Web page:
Joe Biden has signed his signature $1.9 trillion Covid-19 relief package into law, wasting no time getting to work on administering the landmark piece of legislation after it passed Congress on Wednesday.
The so-called American Rescue Plan Act (ARPA), passed on party-line votes by Democratic majorities in the House and Senate, is expected to lift millions of Americans out of poverty, according to scores of economic analyses, at the expense of adding a sizeable chunk to the federal deficit.
Mr Biden’s signing ceremony for the new law on Thursday comes on the one-year anniversary of the World Health Organisation’s (WHO) declaration of the Covid-19 crisis as a global pandemic, as the nation’s death toll climbs to more than 520,000 American lives lost within a year.
“This historic legislation is about rebuilding the backbone of this country and giving people in this nation – working people, middle class folks, the people who build the country – a fighting chance,” he said from the Oval Office on Thursday before signing the legislation.
“That’s what the essence of it is,” he said.
He will address the nation on Thursday night in his first prime-time address as president.
White House press secretary Jen Psaki told reporters that the speech will aim to “level with the American people” about the grim realities of the pandemic’s impacts “but also provide them with a sense of hope of what is possible” as the federal government ramps up vaccine production and distribution.
The White House has said it plans for millions of the bill’s $1,400 direct payments – or stimulus checks – to hit Americans’ bank accounts as soon as this weekend, Ms Psaki said. Payments to eligible Americans will continue over the next several weeks, she said.
The package also extends through the early summer a pandemic-era federal unemployment programme that gives laid-off Americans $300 per week in addition to their state unemployment aid.
It also bakes into the US tax code an expanded child tax credit for families and sinks billions of dollars into public nutritional programmes, coronavirus testing facilities, and the nationwide vaccine distribution effort.
The federal government will also begin parcelling out the legislation’s outlay of hundreds of billions of dollars to state and local governments on the front lines of the pandemic response.
With a $1.9 trillion price tag, the new law is estimated to be the second most expensive in US history behind last March’s initial coronavirus response package known as the CARES Act, which was worth roughly $2.2 trillion.
Mr Biden’s signature legislation is more than twice as expensive as the stimulus package passed by Barack Obama’s administration in 2009 to kickstart the US economy as it recovered from the Great Recession and housing and financial crises.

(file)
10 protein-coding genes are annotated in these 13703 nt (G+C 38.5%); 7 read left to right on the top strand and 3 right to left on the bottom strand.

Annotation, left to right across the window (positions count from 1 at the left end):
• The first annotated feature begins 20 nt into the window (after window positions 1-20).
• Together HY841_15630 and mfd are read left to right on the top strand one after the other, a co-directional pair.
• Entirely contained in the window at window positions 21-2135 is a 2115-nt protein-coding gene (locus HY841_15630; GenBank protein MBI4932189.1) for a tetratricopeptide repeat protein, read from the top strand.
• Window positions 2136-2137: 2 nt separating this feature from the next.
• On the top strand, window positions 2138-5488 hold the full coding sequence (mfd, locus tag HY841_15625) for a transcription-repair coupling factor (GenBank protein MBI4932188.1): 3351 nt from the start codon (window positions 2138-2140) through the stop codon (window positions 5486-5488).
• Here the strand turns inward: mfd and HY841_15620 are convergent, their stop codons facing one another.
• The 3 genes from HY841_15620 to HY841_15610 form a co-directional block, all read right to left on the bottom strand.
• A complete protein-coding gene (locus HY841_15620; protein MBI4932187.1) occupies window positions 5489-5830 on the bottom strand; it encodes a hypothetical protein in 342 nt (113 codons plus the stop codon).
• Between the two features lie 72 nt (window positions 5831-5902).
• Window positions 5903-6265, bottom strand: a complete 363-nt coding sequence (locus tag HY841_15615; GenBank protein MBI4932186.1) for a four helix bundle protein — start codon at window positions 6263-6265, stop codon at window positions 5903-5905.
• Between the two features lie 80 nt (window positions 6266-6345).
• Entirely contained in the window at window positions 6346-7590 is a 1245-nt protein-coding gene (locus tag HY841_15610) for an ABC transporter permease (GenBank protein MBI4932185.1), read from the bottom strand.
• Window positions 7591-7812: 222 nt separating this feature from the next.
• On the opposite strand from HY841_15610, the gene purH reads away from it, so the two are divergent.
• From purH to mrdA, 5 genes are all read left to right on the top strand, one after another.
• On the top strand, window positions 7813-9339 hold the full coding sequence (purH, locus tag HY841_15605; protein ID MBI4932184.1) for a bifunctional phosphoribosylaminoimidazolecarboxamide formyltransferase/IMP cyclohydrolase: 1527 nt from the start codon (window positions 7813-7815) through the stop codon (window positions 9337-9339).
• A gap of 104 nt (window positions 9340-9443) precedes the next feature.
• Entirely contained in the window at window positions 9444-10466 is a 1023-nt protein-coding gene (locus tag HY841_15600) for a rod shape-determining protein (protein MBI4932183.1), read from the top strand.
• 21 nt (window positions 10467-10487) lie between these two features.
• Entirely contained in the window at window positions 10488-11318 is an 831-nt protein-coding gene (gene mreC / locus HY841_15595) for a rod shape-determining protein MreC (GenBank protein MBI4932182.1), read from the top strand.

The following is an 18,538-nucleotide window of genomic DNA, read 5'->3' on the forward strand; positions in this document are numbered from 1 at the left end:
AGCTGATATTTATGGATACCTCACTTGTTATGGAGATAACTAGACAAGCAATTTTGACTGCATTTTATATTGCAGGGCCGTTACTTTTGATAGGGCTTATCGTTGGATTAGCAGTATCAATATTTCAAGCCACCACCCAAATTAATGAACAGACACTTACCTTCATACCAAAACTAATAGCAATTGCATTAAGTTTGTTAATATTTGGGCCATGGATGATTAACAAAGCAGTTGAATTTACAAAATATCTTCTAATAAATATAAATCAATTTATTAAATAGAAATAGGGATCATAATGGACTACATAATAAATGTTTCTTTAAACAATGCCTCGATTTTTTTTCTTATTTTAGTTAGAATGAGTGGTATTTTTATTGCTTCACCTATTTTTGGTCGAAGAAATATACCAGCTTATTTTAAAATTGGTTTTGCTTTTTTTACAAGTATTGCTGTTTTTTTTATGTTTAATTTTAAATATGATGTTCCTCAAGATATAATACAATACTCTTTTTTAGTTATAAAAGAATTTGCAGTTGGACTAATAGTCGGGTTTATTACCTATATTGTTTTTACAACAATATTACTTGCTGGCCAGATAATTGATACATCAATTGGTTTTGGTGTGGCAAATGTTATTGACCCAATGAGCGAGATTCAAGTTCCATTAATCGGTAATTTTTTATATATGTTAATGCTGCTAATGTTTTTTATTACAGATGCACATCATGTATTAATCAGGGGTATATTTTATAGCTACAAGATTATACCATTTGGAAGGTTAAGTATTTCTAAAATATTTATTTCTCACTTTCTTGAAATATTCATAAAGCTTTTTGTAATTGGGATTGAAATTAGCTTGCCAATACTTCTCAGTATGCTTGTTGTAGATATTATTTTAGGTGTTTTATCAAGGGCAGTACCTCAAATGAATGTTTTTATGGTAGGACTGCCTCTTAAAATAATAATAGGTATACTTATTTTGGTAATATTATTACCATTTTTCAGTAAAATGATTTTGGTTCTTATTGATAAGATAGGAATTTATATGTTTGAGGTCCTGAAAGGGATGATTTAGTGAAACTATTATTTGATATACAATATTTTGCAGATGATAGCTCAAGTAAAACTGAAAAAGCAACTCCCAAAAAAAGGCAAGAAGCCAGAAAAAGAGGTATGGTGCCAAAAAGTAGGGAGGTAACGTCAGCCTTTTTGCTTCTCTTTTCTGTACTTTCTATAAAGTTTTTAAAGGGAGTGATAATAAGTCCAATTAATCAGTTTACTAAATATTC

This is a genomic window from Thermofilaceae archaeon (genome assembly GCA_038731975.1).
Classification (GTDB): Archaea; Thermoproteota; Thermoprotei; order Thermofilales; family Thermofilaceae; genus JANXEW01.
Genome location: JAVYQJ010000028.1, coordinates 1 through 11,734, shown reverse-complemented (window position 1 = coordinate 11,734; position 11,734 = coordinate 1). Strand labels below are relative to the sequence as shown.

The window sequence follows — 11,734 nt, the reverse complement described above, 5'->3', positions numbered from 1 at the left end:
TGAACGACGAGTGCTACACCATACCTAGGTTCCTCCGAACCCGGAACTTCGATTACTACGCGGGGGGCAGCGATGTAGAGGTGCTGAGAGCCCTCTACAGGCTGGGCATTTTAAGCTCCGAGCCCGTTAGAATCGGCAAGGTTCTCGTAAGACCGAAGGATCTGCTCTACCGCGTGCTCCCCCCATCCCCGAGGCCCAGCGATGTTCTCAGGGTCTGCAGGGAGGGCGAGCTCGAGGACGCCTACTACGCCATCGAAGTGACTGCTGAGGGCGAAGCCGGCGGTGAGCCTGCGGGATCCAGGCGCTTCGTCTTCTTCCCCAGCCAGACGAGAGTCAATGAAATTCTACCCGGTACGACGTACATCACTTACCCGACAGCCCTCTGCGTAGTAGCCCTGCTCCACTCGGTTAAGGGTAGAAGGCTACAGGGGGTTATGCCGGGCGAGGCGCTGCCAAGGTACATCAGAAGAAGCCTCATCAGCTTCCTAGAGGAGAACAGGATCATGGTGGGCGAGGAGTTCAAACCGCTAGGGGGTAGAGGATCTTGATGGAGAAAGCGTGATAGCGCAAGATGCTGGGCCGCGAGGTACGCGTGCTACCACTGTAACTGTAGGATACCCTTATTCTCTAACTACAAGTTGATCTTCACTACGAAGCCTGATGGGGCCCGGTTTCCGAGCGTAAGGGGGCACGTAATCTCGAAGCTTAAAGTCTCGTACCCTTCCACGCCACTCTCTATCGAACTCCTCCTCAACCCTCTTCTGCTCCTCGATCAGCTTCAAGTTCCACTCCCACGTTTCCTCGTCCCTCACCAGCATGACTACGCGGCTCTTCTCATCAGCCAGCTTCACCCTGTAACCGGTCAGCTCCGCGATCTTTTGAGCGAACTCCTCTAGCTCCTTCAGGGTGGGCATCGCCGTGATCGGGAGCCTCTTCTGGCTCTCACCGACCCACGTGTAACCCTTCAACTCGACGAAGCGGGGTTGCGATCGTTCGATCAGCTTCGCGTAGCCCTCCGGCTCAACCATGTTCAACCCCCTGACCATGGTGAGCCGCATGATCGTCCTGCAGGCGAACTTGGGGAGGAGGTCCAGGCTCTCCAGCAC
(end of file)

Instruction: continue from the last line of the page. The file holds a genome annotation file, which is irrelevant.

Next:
The White House has touted the relief legislation as “the most progressive piece of legislation in history,” pointing to economic forecasts that it will lift as many as a third of Americans currently living below the poverty line above it.
“How do you say no to lifting 50 per cent of impoverished children in America out of poverty?” Speaker Nancy Pelosi said in a floor speech on Wednesday shortly before the House vote, foreshadowing the ensuing political battle between Democrats and Republicans on the bill.
The weeks-long negotiation process for ARPA was not always easy.
Seven Senate Democrats voted with all 50 Republicans to strip the final version of the legislation of a provision to gradually increase the federal minimum wage to $15 over the next five years.
Democratic Senator Joe Manchin of West Virginia insisted that federal unemployment checks for recently laid off workers be reduced to $300 per week instead of the $400-per-week figure that initially passed in the House.
Progressive firebrands such as Congresswoman Alexandria Ocasio-Cortez of New York have criticised moderate Senate Democrats for paring down certain aspects of the legislation. But when it came time to vote on Wednesday, every single House Democrat fell in line behind ARPA with the lone exception of Congressman Jared Golden of Maine, who represents a purple district Donald Trump carried by 7 points over Mr Biden in last November’s election.
The Covid bill’s passage is a huge moment for Democrats early in the Biden presidency, showing that they can stick together to deliver aid to Americans despite the deep fissures on policy and governing approach that have rippled through the party in recent years.